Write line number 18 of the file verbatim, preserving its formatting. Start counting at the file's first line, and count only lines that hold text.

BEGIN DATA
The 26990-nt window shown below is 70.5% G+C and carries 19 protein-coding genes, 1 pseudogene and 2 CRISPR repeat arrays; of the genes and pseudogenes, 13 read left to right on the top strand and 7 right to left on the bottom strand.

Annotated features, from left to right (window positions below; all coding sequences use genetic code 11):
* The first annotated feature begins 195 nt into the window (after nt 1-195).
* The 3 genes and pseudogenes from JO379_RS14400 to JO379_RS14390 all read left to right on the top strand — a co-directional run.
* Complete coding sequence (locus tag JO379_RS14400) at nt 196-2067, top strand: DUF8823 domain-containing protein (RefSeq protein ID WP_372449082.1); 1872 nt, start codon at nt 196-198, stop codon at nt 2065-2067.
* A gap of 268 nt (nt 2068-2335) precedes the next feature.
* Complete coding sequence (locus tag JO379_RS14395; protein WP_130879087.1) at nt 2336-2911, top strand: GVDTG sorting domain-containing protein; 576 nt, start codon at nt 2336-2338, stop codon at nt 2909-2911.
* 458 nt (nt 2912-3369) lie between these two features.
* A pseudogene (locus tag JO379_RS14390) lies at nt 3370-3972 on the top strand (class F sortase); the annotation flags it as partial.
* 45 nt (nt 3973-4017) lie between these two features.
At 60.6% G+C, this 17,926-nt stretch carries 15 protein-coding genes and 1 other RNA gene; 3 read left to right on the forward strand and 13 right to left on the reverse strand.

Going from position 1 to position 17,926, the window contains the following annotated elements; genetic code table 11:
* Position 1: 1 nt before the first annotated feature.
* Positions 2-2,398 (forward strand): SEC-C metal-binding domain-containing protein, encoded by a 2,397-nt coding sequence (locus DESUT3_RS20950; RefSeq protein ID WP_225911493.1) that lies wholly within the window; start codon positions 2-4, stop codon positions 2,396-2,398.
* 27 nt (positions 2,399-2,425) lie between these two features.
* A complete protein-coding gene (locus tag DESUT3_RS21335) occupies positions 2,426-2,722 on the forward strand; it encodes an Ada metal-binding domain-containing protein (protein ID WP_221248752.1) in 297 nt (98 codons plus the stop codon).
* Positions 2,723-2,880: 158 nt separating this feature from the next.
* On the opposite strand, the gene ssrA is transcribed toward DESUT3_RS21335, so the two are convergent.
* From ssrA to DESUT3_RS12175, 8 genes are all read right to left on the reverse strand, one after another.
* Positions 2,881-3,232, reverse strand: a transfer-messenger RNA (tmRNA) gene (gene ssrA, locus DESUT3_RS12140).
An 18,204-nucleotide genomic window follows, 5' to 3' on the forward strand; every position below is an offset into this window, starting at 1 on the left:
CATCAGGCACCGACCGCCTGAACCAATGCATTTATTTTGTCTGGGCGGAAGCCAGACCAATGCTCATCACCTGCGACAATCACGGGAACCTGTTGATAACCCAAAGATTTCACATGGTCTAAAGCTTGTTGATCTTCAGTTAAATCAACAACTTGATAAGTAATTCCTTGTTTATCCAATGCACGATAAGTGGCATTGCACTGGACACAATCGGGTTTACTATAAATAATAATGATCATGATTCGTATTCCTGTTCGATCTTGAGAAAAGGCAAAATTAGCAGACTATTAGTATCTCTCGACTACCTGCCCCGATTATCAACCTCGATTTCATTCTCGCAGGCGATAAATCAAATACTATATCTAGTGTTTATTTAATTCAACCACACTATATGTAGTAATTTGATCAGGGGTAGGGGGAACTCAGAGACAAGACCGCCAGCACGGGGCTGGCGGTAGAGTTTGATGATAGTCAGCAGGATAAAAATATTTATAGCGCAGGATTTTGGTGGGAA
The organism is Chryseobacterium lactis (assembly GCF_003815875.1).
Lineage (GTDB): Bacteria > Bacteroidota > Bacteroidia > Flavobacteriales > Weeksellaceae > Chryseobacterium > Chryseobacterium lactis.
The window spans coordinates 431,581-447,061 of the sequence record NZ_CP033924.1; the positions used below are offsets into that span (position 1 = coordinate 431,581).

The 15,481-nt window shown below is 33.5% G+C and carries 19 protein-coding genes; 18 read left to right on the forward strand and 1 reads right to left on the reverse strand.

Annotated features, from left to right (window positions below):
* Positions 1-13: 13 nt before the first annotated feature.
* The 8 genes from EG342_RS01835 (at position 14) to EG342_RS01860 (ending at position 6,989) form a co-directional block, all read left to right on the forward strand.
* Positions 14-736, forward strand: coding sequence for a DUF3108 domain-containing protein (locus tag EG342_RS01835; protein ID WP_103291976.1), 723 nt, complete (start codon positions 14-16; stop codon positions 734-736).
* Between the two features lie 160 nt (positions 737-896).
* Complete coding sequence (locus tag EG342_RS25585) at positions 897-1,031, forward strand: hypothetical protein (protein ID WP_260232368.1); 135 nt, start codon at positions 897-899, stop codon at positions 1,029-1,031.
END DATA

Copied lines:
* On the opposite strand, the gene ssrA is transcribed toward DESUT3_RS21335, so the two are convergent.